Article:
As was predicted, French-architect Jean Nouvel’s first Melbourne project has sailed through Victorian planning.
The 70-storey mixed use development, designed with Australia’s Architectus, received approval from the Victorian Government on Saturday, alongside a glowing review from the Minister for Planning.
Despite its plot ratio, which at 29:1 is in exceedance of CBD planning controls, the decision to approve the $700 million project for 383 La Trobe Street isn’t surprising when you consider the strong support it received from the Melbourne City Council back in September.
The council’s report to planning expressed strong support for the project and the waiving of its plot ratio on account of its contribution to the public domain.
The planning minister has now agreed with the council and says it has been approved because the building meets the requirement of delivering public benefit and contribution.
The majority of that contribution will come from the building’s podium which, next to the tower’s façade strategy, has received little attention. The five-storey podium form will provide for a variety of curated public, retail and hospitality based uses at ground level and 24/7 public access to cross connection through the site.
It will include an arcade accessible from La Trobe Street, featuring art installations in the form of digital screens on the walls and ceiling; a new laneway with retail and restaurant space and giving pedestrian access to Elizabeth Street; and the brick boundary wall of the heritage listed former Royal Mint site to be publicly accessible with the new building designed to frame the wall.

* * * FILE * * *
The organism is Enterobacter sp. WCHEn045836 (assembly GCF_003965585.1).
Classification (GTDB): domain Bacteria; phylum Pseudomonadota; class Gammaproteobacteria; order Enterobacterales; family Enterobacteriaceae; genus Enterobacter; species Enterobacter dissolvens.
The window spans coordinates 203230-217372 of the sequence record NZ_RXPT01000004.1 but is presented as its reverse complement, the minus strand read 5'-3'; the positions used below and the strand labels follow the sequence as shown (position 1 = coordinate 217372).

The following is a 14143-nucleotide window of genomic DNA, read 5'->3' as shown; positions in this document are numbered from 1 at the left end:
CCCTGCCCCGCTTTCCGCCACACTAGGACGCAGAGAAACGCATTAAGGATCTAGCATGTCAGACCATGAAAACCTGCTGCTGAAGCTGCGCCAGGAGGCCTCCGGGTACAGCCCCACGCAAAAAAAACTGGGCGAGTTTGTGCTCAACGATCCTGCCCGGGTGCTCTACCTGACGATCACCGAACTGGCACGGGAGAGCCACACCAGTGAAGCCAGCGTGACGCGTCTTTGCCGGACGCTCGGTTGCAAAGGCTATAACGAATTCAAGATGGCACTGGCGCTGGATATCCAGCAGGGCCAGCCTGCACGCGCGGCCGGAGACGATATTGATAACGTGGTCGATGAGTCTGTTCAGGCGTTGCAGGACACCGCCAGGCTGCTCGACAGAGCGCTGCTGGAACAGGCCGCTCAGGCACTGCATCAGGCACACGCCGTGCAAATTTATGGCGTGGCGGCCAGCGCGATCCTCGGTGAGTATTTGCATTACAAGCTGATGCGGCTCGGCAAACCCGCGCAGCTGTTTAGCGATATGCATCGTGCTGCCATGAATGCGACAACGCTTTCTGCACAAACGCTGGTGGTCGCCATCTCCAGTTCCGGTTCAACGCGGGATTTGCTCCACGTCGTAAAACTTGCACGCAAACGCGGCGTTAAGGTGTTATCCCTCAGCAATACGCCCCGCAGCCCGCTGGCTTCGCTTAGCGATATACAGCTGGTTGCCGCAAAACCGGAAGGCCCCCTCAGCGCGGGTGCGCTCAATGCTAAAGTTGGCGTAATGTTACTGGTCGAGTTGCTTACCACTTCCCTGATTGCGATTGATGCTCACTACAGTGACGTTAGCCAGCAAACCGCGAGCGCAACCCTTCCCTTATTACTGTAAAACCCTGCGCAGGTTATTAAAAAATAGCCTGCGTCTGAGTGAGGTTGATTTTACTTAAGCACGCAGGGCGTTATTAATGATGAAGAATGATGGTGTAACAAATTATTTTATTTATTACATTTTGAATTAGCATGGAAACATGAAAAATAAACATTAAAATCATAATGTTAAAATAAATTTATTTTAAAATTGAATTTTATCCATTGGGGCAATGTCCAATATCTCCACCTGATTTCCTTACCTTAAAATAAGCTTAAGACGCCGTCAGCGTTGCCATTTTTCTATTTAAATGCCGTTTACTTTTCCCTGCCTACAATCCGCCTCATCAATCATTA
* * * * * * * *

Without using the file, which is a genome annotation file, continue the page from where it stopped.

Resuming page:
The Office of the Victorian Government Architect commended the proposal as “a strong and beautiful piece of architecture, offering a strong contemporary contribution to the city”.
Describing the La Trobe Street development as a truly creative project that would also deliver much-needed hotel rooms for the city and a good mix of one, two and three-bedroom apartments, Minister for Planning Richard Wynne commented that the approval showed how their CBD controls could deliver a better outcome for the city by encouraging quality.
A TOWER OF SEVEN COLOURS
The tower’s west facade is a dark green lined and underlined by sky gardens and faces Flagstaff gardens
Dominating headlines about Nouvel’s first Melbourne project is his façade strategy for the essentially symmetrical rectilinear tower, which will be modulated and varied by four horizontal bands of skygarden and by a lattice-like façade treated differently on each face.
The rectangular prism’s four sides will incorporate four different colours, a variety of textures, and in true Nouvel style, a play with light, ‘seduction’, ‘mystery’, and even a hint of dematerialisation.
The façade colours are directly related to their orientation. The eastern façade will be a reflective light grey to match the neighbouring 36 storey Republic Tower and feature of stained glass motif based on a theatre curtain designed by Frank Lloyd Wright. The west facade is a dark green lined and underlined by sky gardens that will form three or four bands and will face the Victorian Heritage listed former Royal Mint and current Hellenic Museum.
Frank Lloyd Wright’s Hillside Theatre at Taliesin is interpreted into the building’s eastern curtain wall
The tower crown is a play on dematerialisation and will dissolve into the sky
The northern and western façades will appear as a brick red and a Naples yellow respectively but Nouvel says that these colours will blur and change as you circulate the building and view the facades under different levels of light and aspects.
Nouvel says the tower will seek to seduce and create mystery for the onlooker, to make he or she ask questions about it, and that its materialisation will aid this strategy.